Art. 34, Most I ryden by Rybbesdale: Introduction

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Art. 34, Most I ryden by Rybbesdale: Introduction

ABBREVIATIONS: AND: Anglo-Norman Dictionary; ANL: Anglo-Norman Literature: A Guide to Texts and Manuscripts (R. Dean and Boulton); BL: British Library (London); Bodl.: Bodleian Library (Oxford); CCC: Corpus Christi College (Cambridge); CUL: Cambridge University Library (Cambridge); IMEV: The Index of Middle English Verse (Brown and Robbins); IMEV Suppl.: Supplement to the Index of Middle English Verse (Robbins and Cutler); MED: Middle English Dictionary; MWME: A Manual of the Writings in Middle English, 1050–1500 (Severs et al.); NIMEV: A New Index of Middle English Verse (Boffey and Edwards); NLS: National Library of Scotland (Edinburgh).

The Fair Maid of Ribblesdale is a secular lyric that describes the lady in terms of her physical attributes. Its distinctive feature is hyperbole. The portrait moves from the head downward, dwelling on each of her parts and growing incrementally more exaggerated so as to suggest, ultimately, that the maid can hardly be mortal: she must be a fairy or else the speaker is so smitten he cannot perceive her otherwise. The lyric dissolves into fantasized ecstasy that ultimately conflates physical eroticism and mystical experience: the man so favored by Christ as to lie one night beside the Ribblesdale maid will attain heaven there. As Turville-Petre comments, “Divine love and sensual love are now indistinguishable, so that earth has become heaven and Christ died on the Cross in order that a lover might spend the night in the arms of his mistress” (1996, p. 216). A similar ending is found in The Lover’s Complaint (art. 30).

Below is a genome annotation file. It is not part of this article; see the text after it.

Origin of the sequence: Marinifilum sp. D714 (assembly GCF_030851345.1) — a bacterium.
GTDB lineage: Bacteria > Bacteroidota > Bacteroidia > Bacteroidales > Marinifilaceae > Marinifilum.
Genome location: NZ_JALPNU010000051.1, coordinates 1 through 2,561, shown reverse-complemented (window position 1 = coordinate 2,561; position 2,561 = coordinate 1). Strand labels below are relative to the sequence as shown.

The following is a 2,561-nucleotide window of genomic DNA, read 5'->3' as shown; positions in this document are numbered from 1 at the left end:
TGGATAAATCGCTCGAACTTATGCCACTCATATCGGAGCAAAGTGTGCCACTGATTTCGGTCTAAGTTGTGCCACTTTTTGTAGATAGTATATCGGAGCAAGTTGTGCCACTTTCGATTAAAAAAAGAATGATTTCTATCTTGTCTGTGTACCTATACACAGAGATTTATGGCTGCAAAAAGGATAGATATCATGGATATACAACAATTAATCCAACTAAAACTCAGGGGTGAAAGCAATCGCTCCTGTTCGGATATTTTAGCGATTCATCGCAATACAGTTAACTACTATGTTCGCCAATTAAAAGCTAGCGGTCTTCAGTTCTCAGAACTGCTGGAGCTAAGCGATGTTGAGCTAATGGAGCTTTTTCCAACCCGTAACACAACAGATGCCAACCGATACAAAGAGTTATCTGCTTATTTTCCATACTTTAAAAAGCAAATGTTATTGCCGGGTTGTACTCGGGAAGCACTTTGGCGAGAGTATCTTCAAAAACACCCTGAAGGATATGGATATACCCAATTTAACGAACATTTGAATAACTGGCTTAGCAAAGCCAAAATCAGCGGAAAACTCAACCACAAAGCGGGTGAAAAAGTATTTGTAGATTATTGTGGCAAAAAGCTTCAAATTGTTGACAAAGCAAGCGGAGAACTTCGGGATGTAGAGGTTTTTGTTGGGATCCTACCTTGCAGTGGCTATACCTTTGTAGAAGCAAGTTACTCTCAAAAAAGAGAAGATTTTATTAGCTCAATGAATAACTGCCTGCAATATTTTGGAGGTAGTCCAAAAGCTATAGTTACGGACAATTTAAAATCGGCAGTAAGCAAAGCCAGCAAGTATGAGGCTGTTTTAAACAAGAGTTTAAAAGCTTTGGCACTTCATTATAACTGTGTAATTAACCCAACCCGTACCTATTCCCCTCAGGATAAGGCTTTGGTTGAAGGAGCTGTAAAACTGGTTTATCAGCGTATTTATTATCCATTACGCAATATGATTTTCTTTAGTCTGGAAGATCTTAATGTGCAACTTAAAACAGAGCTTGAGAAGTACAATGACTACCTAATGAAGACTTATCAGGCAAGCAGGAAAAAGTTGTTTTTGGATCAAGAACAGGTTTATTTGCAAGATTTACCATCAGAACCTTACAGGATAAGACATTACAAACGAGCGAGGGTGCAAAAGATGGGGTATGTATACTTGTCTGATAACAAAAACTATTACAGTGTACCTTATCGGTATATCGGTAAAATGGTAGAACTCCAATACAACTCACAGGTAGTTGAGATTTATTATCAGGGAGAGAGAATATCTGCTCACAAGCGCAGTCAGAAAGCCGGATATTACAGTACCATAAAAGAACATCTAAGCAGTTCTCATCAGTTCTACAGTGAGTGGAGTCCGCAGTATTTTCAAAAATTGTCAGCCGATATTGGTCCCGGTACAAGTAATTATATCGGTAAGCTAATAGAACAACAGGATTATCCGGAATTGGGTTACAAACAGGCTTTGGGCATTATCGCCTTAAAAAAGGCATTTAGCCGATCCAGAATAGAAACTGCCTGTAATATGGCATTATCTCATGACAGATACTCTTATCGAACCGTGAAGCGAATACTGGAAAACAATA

Two other Harley lyrics match this one in stanza form and extensive alliteration — Spring and Advice to Women (arts. 43, 44) — but they differ in vocabulary. The scribe may be grouping this lyric with the two that follow it: The Meeting in the Wood and A Beauty White as Whale’s Bone (arts. 35, 36). He copies them together in one opening, fols. 66v–67r. The first two have chanson d’aventure openings, and all three open in praise of a woman’s beauty (Stemmler 2000, p. 117). For further recent commentary, see the bibliography in MWME 11:4326–28, to which may be added Turville-Petre 1996, pp. 214–16; Kinch, pp. 143–46; Scattergood 2005, pp. 57–58; and Choong, pp. 17–21.

[Fol. 66v. IMEV, NIMEV 1449. MWME 11:4180 [8]. Scribe: B (Ludlow scribe). Quire: 7. Meter: Five 8-line and two 4-line stanzas, abab(abab)3–4, with verbal and alliterative linking of stanzas’ last and first lines. Each line possesses two to four alliterating syllables. Layout: No columns; written two lines per ruled line. Editions: Wright 1842, pp. 33–36 (no. 9); Böddeker, pp. 154–60; Brook, pp. 39–40 (no. 8); Bennett and Smithers, pp. 113–15; Stemmler 1970, pp. 16–18; Millett, online edition. Other MSS: None.]

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